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Candidates raise cash from producers behind questionable lyrics

WASHINGTON—If it's demeaning to use the words "ho" and "hoes" to describe women, is it OK to take money from people who get rich doing just that?

That's the sticky question facing two leading Democratic candidates for president, Sens. Hillary Rodham Clinton of New York and Barack Obama of Illinois.

They were among the most vocal critics of former radio host Don Imus after he used such language about the women of the Rutgers University basketball team—and among those who said people must condemn that kind of talk whenever it's uttered.

But they were publicly silent about it just weeks earlier when they took campaign cash from some of the people who make their living off just such language—and worse—in rap music. That money helped propel the two to the top of the field in fundraising for the first three months of the year.

Take Clinton.

Last Friday, she traveled to Rutgers, demanding that people take what she called a "Rutgers Pledge" against slurs on women, minorities and the defenseless.

"Will you be willing to speak up and say `enough is enough' when women or minorities or the powerless are marginalized or degraded?" Clinton said. "Will you say there is no place for disrespectful language or bigotry to be seen as funny or clever?"

Weeks earlier, Clinton made no such public comments as she spent the last evening of the first-quarter fundraising period with her husband collecting campaign cash at the Pinecrest, Fla., estate of music producer and performer Timbaland.

As Washington Post columnist Colbert King noted indignantly, Timbaland's contributions to American culture include just the kind of language that Clinton thinks others should stand against. Among his verses: "All the Hoes Love a Nigga" and "most of u rap niggas is hoes to me."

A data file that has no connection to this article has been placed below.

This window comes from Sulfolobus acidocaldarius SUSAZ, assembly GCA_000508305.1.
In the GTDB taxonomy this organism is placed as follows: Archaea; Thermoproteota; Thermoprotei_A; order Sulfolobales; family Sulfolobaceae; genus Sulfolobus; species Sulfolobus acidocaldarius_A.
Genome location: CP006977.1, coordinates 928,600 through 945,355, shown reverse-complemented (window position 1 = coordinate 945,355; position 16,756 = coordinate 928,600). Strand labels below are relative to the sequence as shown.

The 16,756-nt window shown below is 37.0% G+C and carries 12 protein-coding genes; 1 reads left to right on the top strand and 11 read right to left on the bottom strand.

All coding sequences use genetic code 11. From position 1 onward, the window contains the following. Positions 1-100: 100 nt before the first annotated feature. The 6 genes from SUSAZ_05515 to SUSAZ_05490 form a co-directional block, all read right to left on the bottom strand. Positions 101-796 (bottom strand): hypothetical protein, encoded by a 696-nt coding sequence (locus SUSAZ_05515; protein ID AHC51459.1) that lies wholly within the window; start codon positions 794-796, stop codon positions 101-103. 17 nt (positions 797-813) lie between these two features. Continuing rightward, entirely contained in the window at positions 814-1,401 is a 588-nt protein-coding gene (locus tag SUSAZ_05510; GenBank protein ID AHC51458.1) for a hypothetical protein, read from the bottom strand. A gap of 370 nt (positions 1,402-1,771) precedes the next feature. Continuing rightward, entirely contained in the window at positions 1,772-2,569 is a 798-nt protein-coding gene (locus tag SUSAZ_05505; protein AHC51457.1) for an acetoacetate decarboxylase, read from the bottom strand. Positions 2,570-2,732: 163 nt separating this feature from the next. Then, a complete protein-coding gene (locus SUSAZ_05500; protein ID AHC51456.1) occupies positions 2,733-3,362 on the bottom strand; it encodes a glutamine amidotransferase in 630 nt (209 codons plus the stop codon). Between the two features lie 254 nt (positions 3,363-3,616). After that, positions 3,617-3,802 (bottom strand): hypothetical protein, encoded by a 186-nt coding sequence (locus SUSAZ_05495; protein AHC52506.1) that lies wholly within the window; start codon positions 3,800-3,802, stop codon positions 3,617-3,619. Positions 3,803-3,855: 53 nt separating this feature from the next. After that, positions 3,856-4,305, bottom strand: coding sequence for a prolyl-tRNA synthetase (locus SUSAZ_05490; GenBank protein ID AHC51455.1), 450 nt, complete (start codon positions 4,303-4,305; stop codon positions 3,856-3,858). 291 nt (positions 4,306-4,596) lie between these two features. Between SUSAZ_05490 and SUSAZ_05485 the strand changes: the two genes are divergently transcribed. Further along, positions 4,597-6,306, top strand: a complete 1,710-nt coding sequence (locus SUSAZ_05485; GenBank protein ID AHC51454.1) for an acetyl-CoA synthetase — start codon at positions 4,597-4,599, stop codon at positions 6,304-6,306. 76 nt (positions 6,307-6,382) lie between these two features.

Offensive. Demeaning. But lucrative.

Newsday described Timbaland's estate as a "wonderland" complete with a fake beach, three koi ponds and a 2,500-square-foot pool.

Timbaland's guests contributed a reported $800,000 to Clinton.

The Clinton campaign didn't return calls seeking comment Monday.

Then there's Obama. He was quicker to criticize Imus, and more specific in extending the criticism to popular culture.

"We've got to admit to ourselves that it was not the first time that we heard the word `ho,'" he told the South Carolina Legislative Black Caucus. "Turn on the radio station."

Yet when he wanted to raise cash from Hollywood, one of his first stops was a lavish fundraising event co-hosted by David Geffen.

Geffen's record company produces the likes of Snoop Dogg, whose repertoire includes such songs as "Can U Control Yo Hoe," with the lyrics "you've got to put that bitch in her place, even if it's slapping her in her face."

The Geffen event raised $1.3 million for Obama.

Obama spokesman Bill Burton said Monday evening that Obama did speak about "the responsibility of the entertainment industry" at the Hollywood fundraiser. Burton said Obama spoke in broad terms and did not mention demeaning music lyrics in particular, but he stressed that "this is not an issue he has ducked."

To be fair, it's unrealistic to expect candidates to know the backgrounds of everyone who gives them $1,000 or $2,000. Clinton, after all, had 60,000 contributors in the first three months of the year; Obama had 104,000.

But they probably know a lot more about the much smaller number of people who host fundraising events in their own well-appointed homes—including how they make their money.


(Steven Thomma is chief political correspondent for the McClatchy Washington bureau. Write to him at: McClatchy Newspapers, 700 12th St. N.W., Suite 1000, Washington, DC 20005-3994, or e-mail